I recently received an e-mail message from a woman in Fort Lauderdale who was setting up her first Windows NT Server. She planned to have a shared printer directly attached to the server’s parallel port, and she was concerned that other types of clients wouldn’t be able to print to it.
Obviously, mixing platforms can be a scary thing if you’re not used to it. However, printing from other versions of Windows to a printer that’s shared by Windows NT is no big deal. There are two ways that you can work it out.
The first method involves manually setting up a driver on each client. Windows NT makes the printer available as a share to any type of computer that’s capable of recognizing the universal naming conventions associated with it. You can load the driver on the PC and let it take care of the platform specific aspect of printing.
To perform this method in Windows 98, select Start | Settings | Printers. When you do, you’ll see the Printers window. Now, double-click the Add Printer icon to launch the Add Printer Wizard. One of the first things the Add Printer Wizard asks is whether you’re printing to a local printer or to a network printer. Since the printer is attached to the server, select Network printer. Next, the wizard asks for the location of the printer. Provide the printer’s universal naming convention. For example, if the printer were shared as HP on a server called BRIEN, you’d type \\BRIEN\HP. After entering the universal naming convention, the wizard asks for the make and model of the printer. This part of the process loads the platform specific driver on your local machine. Select your printer from the list and click Next. Finish the wizard, and you should be able to print to the printer.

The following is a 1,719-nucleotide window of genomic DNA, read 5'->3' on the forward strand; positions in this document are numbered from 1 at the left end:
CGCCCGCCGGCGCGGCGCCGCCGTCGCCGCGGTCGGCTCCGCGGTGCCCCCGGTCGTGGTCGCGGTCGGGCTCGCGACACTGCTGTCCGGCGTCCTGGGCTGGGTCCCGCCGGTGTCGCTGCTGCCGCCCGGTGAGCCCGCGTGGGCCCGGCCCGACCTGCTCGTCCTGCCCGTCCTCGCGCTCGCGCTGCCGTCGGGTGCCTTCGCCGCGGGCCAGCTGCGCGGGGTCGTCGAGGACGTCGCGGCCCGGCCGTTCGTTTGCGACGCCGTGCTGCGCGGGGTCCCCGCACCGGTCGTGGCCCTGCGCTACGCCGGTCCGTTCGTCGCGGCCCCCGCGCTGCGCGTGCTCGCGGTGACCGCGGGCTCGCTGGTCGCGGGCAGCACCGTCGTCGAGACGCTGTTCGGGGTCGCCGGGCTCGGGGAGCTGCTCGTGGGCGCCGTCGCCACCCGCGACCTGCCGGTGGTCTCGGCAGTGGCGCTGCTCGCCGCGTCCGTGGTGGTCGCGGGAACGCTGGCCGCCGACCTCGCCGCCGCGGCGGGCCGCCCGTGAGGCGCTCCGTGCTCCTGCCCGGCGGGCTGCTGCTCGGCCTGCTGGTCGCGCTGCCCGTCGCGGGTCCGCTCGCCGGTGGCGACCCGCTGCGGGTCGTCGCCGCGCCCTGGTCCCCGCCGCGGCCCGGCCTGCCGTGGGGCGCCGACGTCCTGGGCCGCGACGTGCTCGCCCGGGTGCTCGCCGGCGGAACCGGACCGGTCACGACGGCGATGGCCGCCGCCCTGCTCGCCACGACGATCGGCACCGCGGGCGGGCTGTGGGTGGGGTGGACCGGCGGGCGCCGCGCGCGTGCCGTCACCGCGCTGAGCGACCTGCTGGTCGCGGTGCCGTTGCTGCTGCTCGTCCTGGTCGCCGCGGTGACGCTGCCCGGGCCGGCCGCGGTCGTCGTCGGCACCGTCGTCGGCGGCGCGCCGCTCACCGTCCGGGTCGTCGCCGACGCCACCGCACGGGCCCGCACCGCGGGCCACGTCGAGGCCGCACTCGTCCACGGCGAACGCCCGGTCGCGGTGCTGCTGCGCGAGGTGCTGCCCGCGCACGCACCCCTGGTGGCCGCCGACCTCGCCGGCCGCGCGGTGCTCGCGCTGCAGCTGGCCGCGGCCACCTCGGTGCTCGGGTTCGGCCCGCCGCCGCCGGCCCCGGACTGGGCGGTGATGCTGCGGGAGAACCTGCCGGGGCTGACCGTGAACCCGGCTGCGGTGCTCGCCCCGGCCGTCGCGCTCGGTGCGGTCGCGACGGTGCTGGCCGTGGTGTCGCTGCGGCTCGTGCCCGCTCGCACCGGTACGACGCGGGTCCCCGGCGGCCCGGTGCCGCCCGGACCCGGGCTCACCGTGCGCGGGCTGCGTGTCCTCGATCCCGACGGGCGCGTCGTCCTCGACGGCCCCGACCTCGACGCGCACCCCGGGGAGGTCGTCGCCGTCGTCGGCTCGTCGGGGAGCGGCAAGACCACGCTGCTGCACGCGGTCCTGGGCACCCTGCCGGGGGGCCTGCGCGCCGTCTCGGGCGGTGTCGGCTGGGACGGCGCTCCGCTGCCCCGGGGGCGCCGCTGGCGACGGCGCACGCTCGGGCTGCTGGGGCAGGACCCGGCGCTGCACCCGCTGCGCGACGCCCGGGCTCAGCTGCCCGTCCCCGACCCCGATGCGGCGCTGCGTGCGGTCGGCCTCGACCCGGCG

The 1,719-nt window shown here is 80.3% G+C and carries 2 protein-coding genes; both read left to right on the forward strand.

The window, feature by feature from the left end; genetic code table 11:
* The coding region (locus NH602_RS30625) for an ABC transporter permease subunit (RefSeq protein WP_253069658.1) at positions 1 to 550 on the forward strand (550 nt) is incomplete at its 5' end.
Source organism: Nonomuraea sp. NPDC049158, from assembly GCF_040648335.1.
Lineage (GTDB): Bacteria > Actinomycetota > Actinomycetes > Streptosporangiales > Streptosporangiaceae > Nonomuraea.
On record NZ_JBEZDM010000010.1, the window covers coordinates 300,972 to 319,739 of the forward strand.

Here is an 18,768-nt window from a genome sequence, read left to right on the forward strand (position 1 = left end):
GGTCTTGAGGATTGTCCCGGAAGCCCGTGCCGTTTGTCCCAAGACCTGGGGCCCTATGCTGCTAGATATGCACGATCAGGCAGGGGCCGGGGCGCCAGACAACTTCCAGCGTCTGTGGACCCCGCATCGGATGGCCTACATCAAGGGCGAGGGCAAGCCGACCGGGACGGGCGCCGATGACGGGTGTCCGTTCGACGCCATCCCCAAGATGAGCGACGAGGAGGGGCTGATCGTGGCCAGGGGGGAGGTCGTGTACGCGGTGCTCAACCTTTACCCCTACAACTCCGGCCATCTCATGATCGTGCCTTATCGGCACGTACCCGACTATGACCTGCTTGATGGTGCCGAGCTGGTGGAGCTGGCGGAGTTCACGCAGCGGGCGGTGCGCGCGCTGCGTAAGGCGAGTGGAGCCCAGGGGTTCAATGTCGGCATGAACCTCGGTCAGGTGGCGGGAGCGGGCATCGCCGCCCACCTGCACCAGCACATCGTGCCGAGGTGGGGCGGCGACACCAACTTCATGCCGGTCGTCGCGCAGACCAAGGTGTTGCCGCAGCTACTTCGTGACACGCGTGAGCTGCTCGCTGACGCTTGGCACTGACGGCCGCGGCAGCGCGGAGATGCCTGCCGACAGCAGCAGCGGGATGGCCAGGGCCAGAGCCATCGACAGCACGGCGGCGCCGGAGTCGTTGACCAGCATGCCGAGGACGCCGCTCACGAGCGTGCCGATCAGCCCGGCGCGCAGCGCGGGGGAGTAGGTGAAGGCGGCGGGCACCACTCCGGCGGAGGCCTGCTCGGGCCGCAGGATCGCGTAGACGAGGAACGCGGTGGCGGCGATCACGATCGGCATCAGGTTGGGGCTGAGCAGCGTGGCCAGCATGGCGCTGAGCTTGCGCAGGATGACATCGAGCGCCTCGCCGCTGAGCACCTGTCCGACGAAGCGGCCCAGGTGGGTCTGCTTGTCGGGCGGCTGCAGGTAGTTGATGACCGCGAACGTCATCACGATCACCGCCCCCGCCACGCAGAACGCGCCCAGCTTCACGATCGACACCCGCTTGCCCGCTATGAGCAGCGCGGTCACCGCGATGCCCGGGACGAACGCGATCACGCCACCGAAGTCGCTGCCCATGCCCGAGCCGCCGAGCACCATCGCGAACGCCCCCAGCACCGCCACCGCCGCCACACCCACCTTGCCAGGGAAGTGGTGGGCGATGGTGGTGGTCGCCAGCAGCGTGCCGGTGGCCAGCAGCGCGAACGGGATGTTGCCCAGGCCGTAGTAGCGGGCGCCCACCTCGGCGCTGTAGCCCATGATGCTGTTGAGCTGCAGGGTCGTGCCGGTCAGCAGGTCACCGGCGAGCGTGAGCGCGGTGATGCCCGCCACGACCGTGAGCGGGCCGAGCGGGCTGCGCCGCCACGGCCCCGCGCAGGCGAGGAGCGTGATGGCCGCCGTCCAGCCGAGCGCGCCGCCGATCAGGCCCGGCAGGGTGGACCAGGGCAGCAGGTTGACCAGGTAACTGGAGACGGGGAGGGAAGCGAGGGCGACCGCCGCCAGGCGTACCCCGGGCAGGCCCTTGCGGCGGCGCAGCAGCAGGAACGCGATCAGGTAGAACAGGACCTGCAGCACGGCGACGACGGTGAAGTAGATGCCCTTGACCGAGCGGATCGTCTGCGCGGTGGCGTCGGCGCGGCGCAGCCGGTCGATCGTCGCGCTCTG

Although the method that I just described works, you may be wondering about using Point and Print. As you may recall, Point and Print is a service that works with shared printers in Windows 9x. If one Windows 9x computer tries to attach to a shared printer on another Windows 9x computer, it will automatically download the appropriate print driver from the host PC if it doesn’t already have a compatible driver. Since Windows 9x and Windows NT use different print drivers, this method works differently on Windows NT.
When you configure a shared printer in Windows NT, Windows NT runs an Add Printer Wizard that’s very similar to the one found in Windows 98. One main difference is that, after you select the printer make and model, you’ll see a dialog box that asks if the printer is shared. If you choose to share the printer, Windows NT asks which operating systems will use the printer. If you select Windows 95, Windows NT may ask for the location of the Windows 95 drivers (which also work with Windows 98). You can obtain these drivers from the Internet or from the disk that came with your printer. After supplying the correct drivers, Point and Print will work for both Windows 9x and Windows NT based clients.
Brien M. Posey is an MCSE who works as a freelance technical writer and as a network engineer for the Department of Defense. If you’d like to contact Brien, send him an e-mail . (Because of the large volume of e-mail he receives, it’s impossible for him to respond to every message. However, he does read them all.)
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